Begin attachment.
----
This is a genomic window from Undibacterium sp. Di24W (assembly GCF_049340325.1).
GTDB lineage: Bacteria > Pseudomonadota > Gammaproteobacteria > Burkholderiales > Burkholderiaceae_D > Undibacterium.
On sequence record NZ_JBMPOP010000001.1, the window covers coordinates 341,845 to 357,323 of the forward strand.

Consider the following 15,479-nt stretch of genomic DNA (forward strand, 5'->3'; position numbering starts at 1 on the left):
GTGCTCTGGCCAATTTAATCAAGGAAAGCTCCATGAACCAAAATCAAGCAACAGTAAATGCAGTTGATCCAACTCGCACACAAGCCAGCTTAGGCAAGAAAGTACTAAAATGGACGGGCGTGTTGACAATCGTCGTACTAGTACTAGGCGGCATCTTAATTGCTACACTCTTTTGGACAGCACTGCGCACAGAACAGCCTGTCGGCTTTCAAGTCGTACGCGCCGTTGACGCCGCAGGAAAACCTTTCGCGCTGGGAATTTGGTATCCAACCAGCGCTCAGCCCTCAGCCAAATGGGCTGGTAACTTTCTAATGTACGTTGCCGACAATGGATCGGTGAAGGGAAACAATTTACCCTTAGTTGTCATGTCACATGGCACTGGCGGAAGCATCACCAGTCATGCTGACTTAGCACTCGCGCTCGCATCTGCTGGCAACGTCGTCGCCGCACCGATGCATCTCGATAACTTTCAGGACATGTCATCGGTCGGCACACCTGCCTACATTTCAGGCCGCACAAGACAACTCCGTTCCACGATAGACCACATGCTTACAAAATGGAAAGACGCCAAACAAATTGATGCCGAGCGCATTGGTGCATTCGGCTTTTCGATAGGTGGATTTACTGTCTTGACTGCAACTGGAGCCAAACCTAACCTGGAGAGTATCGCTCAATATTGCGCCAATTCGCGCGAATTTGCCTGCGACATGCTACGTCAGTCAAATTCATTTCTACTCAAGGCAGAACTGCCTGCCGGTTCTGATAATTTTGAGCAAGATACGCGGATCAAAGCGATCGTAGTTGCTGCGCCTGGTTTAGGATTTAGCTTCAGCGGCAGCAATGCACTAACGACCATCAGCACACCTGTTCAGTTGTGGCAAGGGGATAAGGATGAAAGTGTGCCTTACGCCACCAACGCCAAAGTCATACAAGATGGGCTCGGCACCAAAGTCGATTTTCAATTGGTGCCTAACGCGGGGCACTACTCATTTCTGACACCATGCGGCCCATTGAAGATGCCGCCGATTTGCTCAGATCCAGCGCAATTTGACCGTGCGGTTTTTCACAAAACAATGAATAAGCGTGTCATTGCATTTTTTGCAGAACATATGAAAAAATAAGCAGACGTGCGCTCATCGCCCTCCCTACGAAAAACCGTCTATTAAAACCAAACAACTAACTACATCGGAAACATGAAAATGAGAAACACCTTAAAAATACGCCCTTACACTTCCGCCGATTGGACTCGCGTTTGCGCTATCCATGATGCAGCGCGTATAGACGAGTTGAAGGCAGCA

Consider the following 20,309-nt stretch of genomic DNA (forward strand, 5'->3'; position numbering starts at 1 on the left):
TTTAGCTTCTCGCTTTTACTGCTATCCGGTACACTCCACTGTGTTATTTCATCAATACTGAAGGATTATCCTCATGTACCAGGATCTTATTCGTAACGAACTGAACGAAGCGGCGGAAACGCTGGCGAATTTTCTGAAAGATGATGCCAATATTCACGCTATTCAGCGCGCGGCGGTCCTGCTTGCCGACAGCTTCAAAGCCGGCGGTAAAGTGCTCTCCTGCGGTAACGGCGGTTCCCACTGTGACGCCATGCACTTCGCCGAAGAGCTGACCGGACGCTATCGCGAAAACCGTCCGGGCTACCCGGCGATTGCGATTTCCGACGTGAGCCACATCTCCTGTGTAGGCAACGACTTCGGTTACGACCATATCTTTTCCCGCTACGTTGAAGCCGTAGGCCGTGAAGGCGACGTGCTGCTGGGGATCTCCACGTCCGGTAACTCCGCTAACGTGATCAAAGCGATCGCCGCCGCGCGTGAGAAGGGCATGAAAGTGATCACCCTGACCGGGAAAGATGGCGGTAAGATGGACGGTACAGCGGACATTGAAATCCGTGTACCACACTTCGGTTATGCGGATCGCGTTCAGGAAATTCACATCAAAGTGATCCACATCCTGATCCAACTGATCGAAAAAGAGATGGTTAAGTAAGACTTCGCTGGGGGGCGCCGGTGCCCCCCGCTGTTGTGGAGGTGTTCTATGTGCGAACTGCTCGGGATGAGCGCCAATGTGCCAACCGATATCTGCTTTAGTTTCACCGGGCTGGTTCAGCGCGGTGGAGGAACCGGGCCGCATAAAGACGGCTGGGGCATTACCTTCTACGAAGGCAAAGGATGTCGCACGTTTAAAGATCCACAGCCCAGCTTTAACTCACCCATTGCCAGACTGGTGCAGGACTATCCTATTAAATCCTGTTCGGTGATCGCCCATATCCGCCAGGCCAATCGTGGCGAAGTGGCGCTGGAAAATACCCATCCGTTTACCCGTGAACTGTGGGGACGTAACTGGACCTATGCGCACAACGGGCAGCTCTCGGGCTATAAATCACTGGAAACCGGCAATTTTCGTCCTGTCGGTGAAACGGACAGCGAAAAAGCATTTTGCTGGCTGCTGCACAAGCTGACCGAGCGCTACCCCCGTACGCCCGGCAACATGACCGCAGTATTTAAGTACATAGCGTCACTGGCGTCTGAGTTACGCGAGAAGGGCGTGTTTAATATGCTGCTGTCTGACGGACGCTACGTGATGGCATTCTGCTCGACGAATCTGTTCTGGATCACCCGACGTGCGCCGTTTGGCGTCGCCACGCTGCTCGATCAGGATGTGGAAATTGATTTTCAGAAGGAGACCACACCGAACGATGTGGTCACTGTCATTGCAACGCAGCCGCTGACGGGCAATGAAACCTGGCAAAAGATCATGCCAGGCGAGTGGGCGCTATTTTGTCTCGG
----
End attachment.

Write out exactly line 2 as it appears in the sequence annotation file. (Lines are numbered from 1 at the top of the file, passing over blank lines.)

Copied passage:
GTDB lineage: Bacteria > Pseudomonadota > Gammaproteobacteria > Burkholderiales > Burkholderiaceae_D > Undibacterium.